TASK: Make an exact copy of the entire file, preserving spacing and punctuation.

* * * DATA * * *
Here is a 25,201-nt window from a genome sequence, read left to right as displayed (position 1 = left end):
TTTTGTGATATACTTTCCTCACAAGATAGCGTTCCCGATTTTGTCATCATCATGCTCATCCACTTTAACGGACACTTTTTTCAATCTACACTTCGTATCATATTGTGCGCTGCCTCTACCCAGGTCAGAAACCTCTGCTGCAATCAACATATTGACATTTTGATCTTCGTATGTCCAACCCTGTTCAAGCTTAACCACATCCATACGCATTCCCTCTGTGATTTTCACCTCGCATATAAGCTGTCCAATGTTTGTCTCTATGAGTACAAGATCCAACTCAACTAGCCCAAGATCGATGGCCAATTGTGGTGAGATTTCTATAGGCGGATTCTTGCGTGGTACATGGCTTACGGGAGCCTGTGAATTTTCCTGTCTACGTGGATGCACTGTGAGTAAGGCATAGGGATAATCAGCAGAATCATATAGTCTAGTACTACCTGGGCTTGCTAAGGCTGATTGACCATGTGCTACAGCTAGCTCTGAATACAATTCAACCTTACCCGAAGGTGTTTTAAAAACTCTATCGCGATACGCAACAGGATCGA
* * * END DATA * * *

Here is a 25,201-nt window from a genome sequence, read left to right as displayed (position 1 = left end):
TTTTGTGATATACTTTCCTCACAAGATAGCGTTCCCGATTTTGTCATCATCATGCTCATCCACTTTAACGGACACTTTTTTCAATCTACACTTCGTATCATATTGTGCGCTGCCTCTACCCAGGTCAGAAACCTCTGCTGCAATCAACATATTGACATTTTGATCTTCGTATGTCCAACCCTGTTCAAGCTTAACCACATCCATACGCATTCCCTCTGTGATTTTCACCTCGCATATAAGCTGTCCAATGTTTGTCTCTATGAGTACAAGATCCAACTCAACTAGCCCAAGATCGATGGCCAATTGTGGTGAGATTTCTATAGGCGGATTCTTGCGTGGTACATGGCTTACGGGAGCCTGTGAATTTTCCTGTCTACGTGGATGCACTGTGAGTAAGGCATAGGGATAATCAGCAGAATCATATAGTCTAGTACTACCTGGGCTTGCTAAGGCTGATTGACCATGTGCTACAGCTAGCTCTGAATACAATTCAACCTTACCCGAAGGTGTTTTAAAAACTCTATCGCGATACGCAACAGGATCGA